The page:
Adele 600px

Image via www.forbes.com.  Photographer: Michael Nagle/Bloomberg

 

 

Brand Lesson:

Clearly, brand owners need to re-evaluate their markets, and a brand audit health check may be required to see if brand messaging, positioning, story and so forth are properly tailored and relevant to meet the needs of these different female audiences.

 

 

What Women Want?

So how does a brand owner manager assess and develop the right brand strategy to attract and engage their female customers?

 

Before they can even attract the interest and earn the trust of their potential female customers brands need to analyze their total offering from the female perspective. They need to earn their female customers’ interest.

How can they do this?

 

Businesses should endeavour to identify which media and mode of messaging their growing female audience prefers. Women don’t just fall for the same old awareness campaign routines of bygone years. Traditional repetition and interruption-based advertising doesn’t really work to the same extent as it did historically. Instead they look for a message that they can emotionally identify with.

 

Products or services found in their preferred media are likely to gain more traction. Instead of heavy handed media campaigns and aggressive selling, brands need to develop a deeper understanding of their female customers in terms of their needs, wants, loves, hates and aspirations before developing more indirect and perhaps more sophisticated ‘selling’  brand strategies such as co-branding, limited editions, corporate social responsibility strategies, product placement, luxury or premiumisation strategies, editorials and sponsorships.

 

 

Deeper Insights

CIO’s Bryan Pearson[9] insightful details about how female buyers think and where brands are going wrong with them is worth a read. Touching on the various ways marketers could fulfill the needs of this customer segment he says, A woman’s shopping cart carries more than goods; it carries stories about her and the many influencers in her life. If retailers better understood that journey, they could ensure the correct products are there for her and prolong the tale.”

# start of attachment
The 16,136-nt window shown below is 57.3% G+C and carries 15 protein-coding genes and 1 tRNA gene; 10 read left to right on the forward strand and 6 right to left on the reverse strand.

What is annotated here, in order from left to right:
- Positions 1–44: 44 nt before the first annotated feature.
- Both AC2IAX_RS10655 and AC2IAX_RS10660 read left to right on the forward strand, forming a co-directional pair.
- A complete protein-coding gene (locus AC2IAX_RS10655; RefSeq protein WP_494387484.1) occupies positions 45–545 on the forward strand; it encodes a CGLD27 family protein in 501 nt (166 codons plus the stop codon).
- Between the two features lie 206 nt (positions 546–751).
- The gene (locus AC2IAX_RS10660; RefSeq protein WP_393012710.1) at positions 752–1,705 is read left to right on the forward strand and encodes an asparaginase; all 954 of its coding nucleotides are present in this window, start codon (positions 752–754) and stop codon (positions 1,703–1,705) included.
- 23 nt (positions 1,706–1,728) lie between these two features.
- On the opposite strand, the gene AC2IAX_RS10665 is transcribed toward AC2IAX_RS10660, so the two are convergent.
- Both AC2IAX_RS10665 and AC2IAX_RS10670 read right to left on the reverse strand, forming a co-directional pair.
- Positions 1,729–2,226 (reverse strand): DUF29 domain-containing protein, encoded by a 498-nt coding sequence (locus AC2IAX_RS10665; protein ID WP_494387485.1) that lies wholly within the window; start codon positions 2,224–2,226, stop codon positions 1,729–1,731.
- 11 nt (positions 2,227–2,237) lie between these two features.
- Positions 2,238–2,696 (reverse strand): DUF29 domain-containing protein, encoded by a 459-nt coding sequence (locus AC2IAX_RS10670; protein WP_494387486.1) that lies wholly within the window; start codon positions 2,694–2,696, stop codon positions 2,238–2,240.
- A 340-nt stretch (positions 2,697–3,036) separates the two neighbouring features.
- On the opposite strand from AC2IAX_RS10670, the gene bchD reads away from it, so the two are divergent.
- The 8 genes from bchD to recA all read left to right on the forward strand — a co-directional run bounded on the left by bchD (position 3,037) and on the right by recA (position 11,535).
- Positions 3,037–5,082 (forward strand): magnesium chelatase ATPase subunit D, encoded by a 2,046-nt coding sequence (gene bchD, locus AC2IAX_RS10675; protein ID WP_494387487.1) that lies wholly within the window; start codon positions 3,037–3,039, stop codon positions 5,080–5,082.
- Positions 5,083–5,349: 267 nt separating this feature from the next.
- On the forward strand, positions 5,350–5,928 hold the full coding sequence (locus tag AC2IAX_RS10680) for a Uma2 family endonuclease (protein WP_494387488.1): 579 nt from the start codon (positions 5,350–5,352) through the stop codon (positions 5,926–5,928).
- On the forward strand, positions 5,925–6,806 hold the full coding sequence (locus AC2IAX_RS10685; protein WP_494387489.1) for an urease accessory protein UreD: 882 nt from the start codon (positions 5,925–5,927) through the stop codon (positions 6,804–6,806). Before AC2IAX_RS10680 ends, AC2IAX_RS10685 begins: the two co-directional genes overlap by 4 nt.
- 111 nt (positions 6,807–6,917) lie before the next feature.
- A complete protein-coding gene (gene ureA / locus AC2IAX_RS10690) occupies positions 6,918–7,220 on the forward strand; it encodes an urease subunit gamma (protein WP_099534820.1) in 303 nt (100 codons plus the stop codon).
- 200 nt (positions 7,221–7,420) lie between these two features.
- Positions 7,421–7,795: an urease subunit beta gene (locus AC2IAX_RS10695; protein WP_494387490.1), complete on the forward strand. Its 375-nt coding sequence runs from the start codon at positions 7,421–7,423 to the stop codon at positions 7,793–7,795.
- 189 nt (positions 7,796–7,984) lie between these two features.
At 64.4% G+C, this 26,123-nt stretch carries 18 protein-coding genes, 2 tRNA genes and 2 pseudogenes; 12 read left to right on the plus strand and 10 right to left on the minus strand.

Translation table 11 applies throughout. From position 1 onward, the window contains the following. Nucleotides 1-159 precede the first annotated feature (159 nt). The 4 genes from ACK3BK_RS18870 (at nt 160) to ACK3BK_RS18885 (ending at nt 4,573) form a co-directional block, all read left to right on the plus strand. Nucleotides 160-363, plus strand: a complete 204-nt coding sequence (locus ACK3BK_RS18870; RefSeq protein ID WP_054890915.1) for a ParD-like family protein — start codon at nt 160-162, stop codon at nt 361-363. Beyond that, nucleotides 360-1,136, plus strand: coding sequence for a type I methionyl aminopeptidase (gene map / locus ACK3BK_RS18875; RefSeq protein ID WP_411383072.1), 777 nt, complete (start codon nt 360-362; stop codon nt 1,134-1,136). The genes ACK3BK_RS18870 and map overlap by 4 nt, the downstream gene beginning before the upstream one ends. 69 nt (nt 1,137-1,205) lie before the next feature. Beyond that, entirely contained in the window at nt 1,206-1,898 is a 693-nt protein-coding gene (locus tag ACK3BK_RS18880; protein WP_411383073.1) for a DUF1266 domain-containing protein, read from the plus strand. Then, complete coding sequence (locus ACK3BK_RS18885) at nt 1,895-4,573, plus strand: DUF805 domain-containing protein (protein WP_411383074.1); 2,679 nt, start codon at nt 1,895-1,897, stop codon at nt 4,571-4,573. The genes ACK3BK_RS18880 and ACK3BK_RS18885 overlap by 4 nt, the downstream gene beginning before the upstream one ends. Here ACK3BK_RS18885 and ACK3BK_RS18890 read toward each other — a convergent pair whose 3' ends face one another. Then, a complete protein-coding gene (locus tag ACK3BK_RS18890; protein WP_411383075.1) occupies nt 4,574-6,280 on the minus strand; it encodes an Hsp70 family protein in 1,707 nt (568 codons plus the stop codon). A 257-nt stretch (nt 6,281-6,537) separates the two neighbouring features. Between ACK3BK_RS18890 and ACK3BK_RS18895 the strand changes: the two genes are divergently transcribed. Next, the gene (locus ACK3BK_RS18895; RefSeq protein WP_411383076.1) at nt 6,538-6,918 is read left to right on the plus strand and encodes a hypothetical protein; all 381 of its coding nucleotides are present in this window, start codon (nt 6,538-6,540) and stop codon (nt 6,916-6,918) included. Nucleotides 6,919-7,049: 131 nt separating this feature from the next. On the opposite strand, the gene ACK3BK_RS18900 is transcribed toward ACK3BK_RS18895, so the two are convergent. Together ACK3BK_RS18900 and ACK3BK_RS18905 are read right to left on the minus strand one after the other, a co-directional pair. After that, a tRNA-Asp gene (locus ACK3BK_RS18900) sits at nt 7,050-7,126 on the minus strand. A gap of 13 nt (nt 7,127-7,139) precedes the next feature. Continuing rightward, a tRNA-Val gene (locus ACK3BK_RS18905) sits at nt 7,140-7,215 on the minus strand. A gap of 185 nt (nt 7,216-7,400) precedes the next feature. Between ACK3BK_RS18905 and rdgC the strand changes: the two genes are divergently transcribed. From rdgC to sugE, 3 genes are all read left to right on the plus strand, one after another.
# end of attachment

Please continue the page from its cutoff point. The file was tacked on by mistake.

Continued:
It might also be worth listening to Microsoft’s executive vice president, Peggy Johnson[10] and her theory of one emerging market everyone is missing out on – women. “We all have to think about the emerging markets. And you probably have given a lot of thought to the largest emerging markets, China and India,” Johnson said. “But I think what gets lost is that a bigger emerging market is, surprisingly, women. Women themselves are an emerging market. There are more and more women entering into the workforce themselves. More and more of them are making more money.”

 

 

How can a business connect with this powerful female audience?

What is needed is a greater degree of emotional intelligence in the way a brand is developed through the brand profiling process. The outputs from the process provide in effect the brand’s blueprint or roadmap for why, what, where and how the brand should engage in the market with its primary target audience.

 

Brand profiling also includes evaluating the way in which companies position their products, and how they build an emotional connection with their buyers. Remember customers buy with emotion first and justify with rational afterwards, regardless of gender so you must move the heart to win the mind.

 

 

Characteristics of the Female Buyer [11]

  • Loyal — Women are more likely to purchase from brands they follow
  • Social — Women use Social Media to connect different aspects of their lives
  • Influencer — Women are more likely to tell their friends about their purchases so an advertiser gets a double benefit
  • Spender – Women make 85% of purchasing decisions
  • Frequent buyer – Women shop more. They go back to a store and a brand more frequently than their male counterparts

 

 

Case Study # 4 – Beauty and Personal Care, Understanding the Female Psyche 

If you want a share of the rapidly growing female purchasing power you need to understand the psyche of the female buyer first so you can tailor your brand specifically to meet their needs if you want to convince them your brand is the best solution for what they want.

 

Clairol took something as important, and in many ways, as basic as hair colour and turned it into a winning campaign. They connected deeply with their female audience – women who don’t have to admit that they colour their hair, unless they want to!